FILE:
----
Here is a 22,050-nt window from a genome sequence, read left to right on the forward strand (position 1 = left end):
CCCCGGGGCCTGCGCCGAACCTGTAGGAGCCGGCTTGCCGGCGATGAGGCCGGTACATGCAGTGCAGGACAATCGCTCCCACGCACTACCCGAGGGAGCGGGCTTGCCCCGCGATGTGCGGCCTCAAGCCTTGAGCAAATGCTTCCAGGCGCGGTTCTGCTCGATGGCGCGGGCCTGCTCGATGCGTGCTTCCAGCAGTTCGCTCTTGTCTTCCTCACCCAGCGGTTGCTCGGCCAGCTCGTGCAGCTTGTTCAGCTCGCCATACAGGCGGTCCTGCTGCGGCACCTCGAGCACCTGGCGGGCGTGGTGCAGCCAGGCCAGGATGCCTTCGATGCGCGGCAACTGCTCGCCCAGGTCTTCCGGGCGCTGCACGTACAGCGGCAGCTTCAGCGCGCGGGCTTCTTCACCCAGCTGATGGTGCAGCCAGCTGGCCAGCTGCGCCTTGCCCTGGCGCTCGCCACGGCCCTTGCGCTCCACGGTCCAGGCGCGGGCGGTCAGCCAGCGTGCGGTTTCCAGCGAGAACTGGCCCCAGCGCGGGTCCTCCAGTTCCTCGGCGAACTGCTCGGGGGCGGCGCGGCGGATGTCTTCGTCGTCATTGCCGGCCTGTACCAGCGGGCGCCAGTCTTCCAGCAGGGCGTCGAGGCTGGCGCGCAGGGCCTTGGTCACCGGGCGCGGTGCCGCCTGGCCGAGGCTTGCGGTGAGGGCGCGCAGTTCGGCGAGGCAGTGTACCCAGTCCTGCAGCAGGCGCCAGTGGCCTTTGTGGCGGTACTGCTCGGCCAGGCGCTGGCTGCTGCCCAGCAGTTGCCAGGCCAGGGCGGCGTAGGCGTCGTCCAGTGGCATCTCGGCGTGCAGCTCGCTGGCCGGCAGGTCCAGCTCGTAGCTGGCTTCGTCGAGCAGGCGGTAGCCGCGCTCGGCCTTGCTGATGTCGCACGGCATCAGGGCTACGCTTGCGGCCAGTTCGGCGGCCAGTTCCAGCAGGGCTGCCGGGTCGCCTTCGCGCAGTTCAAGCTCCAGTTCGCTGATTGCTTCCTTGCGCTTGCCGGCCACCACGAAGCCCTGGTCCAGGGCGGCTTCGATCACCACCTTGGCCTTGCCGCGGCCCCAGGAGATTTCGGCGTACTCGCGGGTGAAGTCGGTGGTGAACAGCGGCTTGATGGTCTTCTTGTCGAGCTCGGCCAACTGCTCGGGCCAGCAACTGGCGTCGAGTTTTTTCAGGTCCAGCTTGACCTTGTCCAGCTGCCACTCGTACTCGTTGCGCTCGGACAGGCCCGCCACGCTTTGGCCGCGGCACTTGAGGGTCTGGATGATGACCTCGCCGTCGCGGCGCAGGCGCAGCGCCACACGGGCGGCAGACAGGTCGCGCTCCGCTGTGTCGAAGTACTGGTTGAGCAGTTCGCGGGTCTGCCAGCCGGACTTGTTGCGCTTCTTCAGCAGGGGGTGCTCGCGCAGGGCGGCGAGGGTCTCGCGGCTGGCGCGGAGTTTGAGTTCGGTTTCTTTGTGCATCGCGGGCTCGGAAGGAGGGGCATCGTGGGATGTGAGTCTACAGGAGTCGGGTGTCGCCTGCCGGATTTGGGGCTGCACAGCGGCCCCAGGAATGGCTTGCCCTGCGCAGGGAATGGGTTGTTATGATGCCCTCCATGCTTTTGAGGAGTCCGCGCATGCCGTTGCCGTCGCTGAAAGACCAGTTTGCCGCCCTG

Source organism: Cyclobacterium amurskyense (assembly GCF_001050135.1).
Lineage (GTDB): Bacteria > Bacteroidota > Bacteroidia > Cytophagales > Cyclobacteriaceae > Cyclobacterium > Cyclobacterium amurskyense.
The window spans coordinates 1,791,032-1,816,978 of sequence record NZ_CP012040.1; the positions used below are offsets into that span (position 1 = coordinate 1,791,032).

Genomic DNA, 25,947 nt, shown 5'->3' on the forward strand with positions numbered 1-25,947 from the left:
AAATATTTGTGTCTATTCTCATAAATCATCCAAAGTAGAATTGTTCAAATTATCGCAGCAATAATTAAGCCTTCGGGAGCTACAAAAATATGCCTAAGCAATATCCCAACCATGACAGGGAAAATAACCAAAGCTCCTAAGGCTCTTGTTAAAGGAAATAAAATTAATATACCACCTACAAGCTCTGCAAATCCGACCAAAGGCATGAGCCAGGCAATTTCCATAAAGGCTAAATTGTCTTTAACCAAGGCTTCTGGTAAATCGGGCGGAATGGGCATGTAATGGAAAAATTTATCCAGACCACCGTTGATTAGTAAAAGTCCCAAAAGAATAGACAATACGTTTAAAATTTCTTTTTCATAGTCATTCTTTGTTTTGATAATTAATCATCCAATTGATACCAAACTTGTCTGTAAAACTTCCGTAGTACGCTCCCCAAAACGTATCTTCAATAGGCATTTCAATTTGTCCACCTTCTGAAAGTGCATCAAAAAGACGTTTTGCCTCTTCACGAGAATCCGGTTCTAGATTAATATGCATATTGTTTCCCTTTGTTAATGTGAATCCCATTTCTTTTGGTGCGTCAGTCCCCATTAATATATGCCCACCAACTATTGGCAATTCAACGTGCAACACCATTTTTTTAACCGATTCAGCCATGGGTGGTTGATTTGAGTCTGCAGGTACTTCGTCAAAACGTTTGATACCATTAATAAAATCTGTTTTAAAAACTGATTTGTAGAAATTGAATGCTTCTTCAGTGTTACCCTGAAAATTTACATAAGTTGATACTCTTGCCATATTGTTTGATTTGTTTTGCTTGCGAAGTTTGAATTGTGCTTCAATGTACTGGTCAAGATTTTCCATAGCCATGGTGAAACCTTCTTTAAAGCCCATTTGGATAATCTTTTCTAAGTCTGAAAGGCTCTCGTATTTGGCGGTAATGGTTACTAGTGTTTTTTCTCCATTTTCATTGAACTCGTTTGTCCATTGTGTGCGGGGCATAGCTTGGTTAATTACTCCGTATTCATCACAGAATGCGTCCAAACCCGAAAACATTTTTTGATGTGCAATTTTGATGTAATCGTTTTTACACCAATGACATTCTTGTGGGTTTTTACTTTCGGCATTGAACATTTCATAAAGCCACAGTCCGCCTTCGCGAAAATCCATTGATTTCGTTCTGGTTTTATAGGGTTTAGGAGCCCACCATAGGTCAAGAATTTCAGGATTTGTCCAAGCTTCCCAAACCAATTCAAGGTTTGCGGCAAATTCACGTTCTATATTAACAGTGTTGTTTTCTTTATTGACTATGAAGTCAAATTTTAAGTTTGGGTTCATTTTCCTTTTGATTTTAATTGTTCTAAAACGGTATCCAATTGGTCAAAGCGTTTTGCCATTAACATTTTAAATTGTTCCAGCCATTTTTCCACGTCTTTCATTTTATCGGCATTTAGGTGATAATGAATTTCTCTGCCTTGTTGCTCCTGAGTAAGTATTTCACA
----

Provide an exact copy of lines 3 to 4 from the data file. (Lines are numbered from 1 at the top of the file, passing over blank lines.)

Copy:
Source organism: Cyclobacterium amurskyense (assembly GCF_001050135.1).
Lineage (GTDB): Bacteria > Bacteroidota > Bacteroidia > Cytophagales > Cyclobacteriaceae > Cyclobacterium > Cyclobacterium amurskyense.